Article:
Skip to main content

Epic series lies ahead in South Africa, as Ireland aim to finish long season on a high

Image ALT text

A mammoth season that will have stretched into its 13th month by the time Ireland play the first of their two Tests in South Africa, requires one last collective push before everyone enjoys a well-earned breather.

So much water has crossed under the bridge since a large cohort of Irish players began pre-season last June ahead of the World Cup, but the end-point is finally in sight. 

It has been a long slog, yet with a fired-up Springboks side lying in wait in Pretoria on July 6 and Durban on July 13, Ireland head coach Andy Farrell will attempt to dig deep into the well for what is set to be a difficult tour to face the back-to-back World Cup champions, with whom an ever-growing rivalry is simmering away nicely in the background. 

For all that the energy levels may be low given the amount of hard work that has been put in across the course of the campaign, Farrell will also have to pick his players up after a disappointing season for all four provinces. 

Munster and Leinster’s URC semi-final defeats were not part of the script, as dreams of an all-Irish final were dashed, but throughout his tenure, Farrell has been good at flicking the switch from provincial to international mode.

To be fair, the players will not lack motivation for the challenge that lies ahead, as they look to build on their Six Nations title win. 

That’s what Farrell will have been reminding his players when they regrouped in recent days. Despite the various setbacks they may have suffered with their clubs, the last time they played in green together, they were crowned Six Nations champions. 

They haven’t become a bad team overnight, and they will be desperate to prove that is the case by finishing on a high in South Africa. 

The Boks have not been shy in making it clear how much they are targeting these two games against Ireland to remind everyone of their place in the world order. 

Rassie Erasmus’ side still feel as though they do not get the credit they deserve for what they have achieved, with Ireland the only team to beat them in last year’s World Cup, which the Boks went on to retain in France.

Ireland were full value for their win that night at the Stade de France, but South Africa had the last laugh, as they went on to lift the trophy again. 
There might not be any silverware on offer in this shortened series, but there is a huge amount of bragging rights at stake. 

Ireland’s task is not helped by missing some key players such as full-back Hugo Keenan, who will be compete for Ireland Sevens at the Olympics, No 8 Jack Conan, who is unavailable due to personal reasons, while scrum-half Jamison Gibson-Park, winger Mack Hansen and second-row Iain Henderson are all injured. 

That’s a lot of quality to be without, especially when facing the best team in the world in their own back-yard, yet everything we know about Farrell suggests he will thrive under the pressure and look to use the adversity to Ireland’s favour. 

The inclusion of uncapped Sam Prendergast (21), Jamie Osborne (22) and Cormac Izuchukwu (24) has brought some freshness to the 35-player squad, and while it remains to be seen if the exciting trio get any game-time, they will each benefit massively from the experience of being on tour.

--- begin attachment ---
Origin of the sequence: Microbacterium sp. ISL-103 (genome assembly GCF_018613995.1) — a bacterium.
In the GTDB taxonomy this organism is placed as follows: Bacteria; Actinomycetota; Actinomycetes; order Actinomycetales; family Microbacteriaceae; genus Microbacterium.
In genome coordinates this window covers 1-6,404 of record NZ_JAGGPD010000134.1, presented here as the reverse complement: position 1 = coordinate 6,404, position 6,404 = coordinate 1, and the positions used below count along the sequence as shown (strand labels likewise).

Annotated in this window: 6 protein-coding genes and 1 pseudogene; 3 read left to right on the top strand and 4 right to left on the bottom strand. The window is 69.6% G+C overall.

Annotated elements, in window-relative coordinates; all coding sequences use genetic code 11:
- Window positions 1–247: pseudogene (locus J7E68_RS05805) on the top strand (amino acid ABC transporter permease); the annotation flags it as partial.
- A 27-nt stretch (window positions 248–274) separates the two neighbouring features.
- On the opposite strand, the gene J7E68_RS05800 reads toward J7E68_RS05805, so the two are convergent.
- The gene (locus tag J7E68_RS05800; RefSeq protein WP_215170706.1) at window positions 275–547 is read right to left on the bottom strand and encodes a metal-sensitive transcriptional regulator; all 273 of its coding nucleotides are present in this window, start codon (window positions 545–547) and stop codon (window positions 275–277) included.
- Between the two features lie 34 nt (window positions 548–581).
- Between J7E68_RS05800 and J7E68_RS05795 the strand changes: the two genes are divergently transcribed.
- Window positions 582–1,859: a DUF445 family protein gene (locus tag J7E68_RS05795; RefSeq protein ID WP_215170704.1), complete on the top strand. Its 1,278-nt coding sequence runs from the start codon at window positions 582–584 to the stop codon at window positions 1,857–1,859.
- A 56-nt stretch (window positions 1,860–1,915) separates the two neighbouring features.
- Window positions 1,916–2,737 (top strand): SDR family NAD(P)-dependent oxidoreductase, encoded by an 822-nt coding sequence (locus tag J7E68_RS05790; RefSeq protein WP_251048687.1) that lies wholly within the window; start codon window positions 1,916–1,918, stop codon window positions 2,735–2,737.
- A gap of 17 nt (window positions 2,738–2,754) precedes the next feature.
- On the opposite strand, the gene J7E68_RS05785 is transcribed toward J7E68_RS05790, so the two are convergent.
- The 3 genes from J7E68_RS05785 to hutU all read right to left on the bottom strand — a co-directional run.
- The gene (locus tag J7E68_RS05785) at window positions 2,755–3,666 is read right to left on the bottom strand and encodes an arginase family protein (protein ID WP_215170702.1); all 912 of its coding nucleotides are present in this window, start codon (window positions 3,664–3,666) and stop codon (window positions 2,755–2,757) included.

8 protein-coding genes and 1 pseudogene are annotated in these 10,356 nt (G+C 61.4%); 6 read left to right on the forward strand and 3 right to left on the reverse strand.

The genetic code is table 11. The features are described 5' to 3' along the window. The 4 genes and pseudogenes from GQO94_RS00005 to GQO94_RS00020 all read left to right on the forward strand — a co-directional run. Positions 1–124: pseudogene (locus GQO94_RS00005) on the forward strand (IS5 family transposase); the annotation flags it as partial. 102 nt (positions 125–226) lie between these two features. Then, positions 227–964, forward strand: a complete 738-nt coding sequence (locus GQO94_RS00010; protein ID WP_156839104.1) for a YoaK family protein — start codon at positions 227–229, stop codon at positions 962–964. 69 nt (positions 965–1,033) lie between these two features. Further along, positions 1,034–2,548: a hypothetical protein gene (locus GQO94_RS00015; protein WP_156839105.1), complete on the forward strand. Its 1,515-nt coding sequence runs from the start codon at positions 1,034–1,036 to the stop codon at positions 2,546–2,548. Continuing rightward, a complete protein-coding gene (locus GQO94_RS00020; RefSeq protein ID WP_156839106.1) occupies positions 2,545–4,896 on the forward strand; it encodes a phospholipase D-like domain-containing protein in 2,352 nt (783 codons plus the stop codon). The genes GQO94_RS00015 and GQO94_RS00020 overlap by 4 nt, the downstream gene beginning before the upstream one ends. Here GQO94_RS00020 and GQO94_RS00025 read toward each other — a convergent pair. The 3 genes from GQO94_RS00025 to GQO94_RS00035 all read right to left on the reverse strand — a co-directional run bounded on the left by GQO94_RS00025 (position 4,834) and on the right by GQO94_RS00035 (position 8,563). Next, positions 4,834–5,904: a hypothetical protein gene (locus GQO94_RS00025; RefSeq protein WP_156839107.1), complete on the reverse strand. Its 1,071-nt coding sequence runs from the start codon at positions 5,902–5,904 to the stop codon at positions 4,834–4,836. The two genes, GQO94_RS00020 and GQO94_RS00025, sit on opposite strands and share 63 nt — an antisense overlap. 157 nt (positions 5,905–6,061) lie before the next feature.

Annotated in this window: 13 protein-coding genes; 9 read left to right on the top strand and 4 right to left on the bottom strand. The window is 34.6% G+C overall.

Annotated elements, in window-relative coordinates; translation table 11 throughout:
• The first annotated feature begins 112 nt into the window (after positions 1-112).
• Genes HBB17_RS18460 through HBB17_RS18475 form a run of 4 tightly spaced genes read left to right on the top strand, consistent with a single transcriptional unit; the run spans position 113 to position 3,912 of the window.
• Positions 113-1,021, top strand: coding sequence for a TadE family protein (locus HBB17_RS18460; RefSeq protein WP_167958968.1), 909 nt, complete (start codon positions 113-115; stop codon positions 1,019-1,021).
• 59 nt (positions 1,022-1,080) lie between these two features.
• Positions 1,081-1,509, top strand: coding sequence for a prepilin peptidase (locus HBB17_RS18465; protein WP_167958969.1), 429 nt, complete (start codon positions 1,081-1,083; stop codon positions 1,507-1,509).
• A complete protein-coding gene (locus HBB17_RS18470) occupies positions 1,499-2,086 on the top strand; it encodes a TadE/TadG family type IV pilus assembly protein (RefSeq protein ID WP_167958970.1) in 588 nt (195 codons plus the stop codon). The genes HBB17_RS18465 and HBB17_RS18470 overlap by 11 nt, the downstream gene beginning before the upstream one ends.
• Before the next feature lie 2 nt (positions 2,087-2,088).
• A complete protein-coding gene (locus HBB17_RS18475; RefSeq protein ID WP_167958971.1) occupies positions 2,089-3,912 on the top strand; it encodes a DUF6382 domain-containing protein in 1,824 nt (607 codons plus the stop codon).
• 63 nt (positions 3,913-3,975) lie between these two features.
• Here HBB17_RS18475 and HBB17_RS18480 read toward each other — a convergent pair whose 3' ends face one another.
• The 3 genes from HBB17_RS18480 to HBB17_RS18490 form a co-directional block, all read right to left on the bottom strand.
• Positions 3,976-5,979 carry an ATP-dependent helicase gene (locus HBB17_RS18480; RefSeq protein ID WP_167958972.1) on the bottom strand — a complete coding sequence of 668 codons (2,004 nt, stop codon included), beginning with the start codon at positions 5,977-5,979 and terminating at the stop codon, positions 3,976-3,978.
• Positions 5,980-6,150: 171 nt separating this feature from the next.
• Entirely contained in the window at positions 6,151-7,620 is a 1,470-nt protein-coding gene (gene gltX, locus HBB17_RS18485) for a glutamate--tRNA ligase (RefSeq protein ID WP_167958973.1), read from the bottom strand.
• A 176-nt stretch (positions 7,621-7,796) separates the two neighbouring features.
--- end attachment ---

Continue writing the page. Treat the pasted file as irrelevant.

Ireland will travel to South Africa as firm underdogs, and opening the tour at altitude in Loftus Versfeld will bring back painful memories for the Leinster players, whose season came to a crushing halt at the iconic Pretoria-based stadium. 

Erasmus carefully selected Loftus as the venue for the first Test against Ireland, as the Springboks’ supremo knows only too well that opposition teams tend to struggle in the difficult conditions. 

The hope from an Irish perspective is that with a big chunk of the team having experienced the difficulties of playing at altitude with Leinster and Munster, who beat the Bulls in Loftus back in April, they will know what awaits. 

As ever, the Boks will provide a ferocious test up front, particularly around the set-piece, scrum and lineout, and led by world-class forwards like second-row Eben Etzebeth, back-row Pieter-Steph du Toit and fit-again hooker Malcolm Marx, the hosts will look to exert their physical dominance. 

Fresh after signing a contract extension with Munster, Peter O’Mahony will captain Ireland in South Africa, with the reliable front-row of Andrew Porter, Dan Sheehan and Tadhg Furlong set for a stern examination.

The tone will be set in that first Test before the show moves on to Durban the following weekend. By that stage, Ireland will be well and truly in the belly of the beast, and if they can manage to cause an upset in Pretoria, it would set things up perfectly heading into the clash at Hollywoodbets Kings Park.

Considering the World Cup took place as part of this season, it was decided that a two-Test summer tour would suffice, as opposed to the usual three. 

Ireland have won the last three games between the two nations, with former Munster boss Erasmus still seeking his first victory over Ireland. Perhaps tellingly, none of those Irish wins took place in South Africa, and while the Boks won the 2016 home series 2-1, the cast of characters on show this time around will be vastly different. 

Taking those aforementioned absentees into account, it will require something special for Ireland to emerge victorious from this daunting tour, but write them off at your peril. 

Two enthralling Tests lie ahead in what will be a fitting way to bring the curtain down on a marathon campaign that has been full of highs and lows. 

Discover more about our rugby partnerships on our Rugby Hub

Latest news